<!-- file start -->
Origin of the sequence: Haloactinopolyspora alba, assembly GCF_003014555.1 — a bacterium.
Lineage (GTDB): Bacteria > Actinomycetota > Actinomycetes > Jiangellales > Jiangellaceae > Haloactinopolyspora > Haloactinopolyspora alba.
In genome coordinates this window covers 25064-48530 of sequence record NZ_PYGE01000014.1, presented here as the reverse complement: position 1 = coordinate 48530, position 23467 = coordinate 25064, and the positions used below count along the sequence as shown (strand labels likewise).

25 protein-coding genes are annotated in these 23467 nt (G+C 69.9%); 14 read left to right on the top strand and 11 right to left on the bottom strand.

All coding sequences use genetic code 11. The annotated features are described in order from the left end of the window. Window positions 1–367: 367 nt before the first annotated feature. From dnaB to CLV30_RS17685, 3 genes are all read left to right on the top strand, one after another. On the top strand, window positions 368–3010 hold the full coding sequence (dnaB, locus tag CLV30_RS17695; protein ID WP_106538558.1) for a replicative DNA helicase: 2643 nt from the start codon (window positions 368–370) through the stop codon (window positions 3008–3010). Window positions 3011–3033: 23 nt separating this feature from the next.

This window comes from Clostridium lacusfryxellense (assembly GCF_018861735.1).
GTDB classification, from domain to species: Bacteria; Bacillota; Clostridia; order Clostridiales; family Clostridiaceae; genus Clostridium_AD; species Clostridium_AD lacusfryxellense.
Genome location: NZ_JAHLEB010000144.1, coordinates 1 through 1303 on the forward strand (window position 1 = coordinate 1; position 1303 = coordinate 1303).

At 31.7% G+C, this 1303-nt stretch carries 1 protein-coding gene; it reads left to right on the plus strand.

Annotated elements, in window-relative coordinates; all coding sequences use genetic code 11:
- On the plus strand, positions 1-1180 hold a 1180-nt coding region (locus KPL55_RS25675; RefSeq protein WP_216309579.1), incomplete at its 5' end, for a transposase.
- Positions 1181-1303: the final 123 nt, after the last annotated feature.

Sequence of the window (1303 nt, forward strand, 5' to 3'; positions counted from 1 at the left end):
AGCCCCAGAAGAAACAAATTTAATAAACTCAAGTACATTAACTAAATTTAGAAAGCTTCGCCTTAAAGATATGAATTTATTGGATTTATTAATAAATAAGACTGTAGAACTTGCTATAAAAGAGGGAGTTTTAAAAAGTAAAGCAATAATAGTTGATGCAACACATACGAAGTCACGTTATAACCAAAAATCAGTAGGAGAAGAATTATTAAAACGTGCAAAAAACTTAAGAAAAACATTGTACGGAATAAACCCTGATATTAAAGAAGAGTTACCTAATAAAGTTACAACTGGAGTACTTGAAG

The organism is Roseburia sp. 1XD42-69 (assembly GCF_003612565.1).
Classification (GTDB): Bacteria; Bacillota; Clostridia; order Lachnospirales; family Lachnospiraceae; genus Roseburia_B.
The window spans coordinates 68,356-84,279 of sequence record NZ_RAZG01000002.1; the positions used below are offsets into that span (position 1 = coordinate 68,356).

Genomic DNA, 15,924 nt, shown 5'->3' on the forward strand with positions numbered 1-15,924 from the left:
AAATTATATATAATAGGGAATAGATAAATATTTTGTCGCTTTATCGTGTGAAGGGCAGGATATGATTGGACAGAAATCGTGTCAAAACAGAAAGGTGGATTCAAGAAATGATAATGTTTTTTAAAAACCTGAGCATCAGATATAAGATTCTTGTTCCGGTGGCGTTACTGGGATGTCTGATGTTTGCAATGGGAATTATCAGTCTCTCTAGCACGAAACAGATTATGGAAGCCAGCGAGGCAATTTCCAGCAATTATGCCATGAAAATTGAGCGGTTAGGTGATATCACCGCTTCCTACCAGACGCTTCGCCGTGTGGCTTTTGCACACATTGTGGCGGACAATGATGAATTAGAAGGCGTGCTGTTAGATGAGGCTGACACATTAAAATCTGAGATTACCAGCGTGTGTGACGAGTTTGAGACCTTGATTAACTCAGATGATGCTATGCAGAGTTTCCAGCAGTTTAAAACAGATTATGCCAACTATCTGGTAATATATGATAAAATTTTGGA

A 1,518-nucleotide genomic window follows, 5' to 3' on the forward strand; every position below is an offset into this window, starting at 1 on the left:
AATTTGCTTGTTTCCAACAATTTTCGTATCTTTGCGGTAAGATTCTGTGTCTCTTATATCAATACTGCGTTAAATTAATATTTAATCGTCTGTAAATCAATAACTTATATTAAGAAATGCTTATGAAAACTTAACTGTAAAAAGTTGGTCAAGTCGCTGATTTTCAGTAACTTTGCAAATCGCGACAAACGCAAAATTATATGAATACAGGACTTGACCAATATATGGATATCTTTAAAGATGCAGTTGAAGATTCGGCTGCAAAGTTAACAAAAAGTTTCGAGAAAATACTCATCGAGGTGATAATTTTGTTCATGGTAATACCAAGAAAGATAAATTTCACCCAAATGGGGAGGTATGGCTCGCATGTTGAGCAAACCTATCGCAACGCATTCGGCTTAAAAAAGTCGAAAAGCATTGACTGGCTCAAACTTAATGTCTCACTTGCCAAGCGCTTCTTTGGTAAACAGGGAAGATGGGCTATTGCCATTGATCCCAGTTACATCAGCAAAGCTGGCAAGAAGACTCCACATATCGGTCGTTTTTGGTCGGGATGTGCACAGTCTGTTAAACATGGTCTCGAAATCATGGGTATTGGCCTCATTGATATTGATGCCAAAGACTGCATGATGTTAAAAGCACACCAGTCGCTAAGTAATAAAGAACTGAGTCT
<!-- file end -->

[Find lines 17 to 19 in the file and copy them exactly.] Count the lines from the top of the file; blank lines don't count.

The window spans coordinates 68,356-84,279 of sequence record NZ_RAZG01000002.1; the positions used below are offsets into that span (position 1 = coordinate 68,356).

Genomic DNA, 15,924 nt, shown 5'->3' on the forward strand with positions numbered 1-15,924 from the left:
AAATTATATATAATAGGGAATAGATAAATATTTTGTCGCTTTATCGTGTGAAGGGCAGGATATGATTGGACAGAAATCGTGTCAAAACAGAAAGGTGGATTCAAGAAATGATAATGTTTTTTAAAAACCTGAGCATCAGATATAAGATTCTTGTTCCGGTGGCGTTACTGGGATGTCTGATGTTTGCAATGGGAATTATCAGTCTCTCTAGCACGAAACAGATTATGGAAGCCAGCGAGGCAATTTCCAGCAATTATGCCATGAAAATTGAGCGGTTAGGTGATATCACCGCTTCCTACCAGACGCTTCGCCGTGTGGCTTTTGCACACATTGTGGCGGACAATGATGAATTAGAAGGCGTGCTGTTAGATGAGGCTGACACATTAAAATCTGAGATTACCAGCGTGTGTGACGAGTTTGAGACCTTGATTAACTCAGATGATGCTATGCAGAGTTTCCAGCAGTTTAAAACAGATTATGCCAACTATCTGGTAATATATGATAAAATTTTGGA